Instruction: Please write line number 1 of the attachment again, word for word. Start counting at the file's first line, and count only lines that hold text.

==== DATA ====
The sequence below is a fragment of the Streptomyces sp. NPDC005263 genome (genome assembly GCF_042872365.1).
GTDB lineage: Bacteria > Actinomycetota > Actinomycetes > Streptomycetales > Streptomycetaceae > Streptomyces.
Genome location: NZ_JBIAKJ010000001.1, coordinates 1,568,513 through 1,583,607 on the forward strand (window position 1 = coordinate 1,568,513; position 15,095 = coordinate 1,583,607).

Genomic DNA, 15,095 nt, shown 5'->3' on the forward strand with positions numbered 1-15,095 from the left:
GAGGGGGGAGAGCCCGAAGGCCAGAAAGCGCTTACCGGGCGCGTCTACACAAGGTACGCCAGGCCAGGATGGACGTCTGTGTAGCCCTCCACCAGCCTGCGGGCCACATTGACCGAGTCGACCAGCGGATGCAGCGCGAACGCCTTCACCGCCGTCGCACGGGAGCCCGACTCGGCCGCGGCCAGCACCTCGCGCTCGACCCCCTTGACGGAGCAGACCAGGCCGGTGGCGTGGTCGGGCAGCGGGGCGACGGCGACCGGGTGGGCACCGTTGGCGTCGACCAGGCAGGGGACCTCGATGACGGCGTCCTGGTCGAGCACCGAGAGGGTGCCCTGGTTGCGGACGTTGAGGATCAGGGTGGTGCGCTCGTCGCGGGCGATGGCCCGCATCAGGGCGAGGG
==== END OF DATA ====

The sequence below is a fragment of the Streptomyces sp. NPDC005263 genome (genome assembly GCF_042872365.1).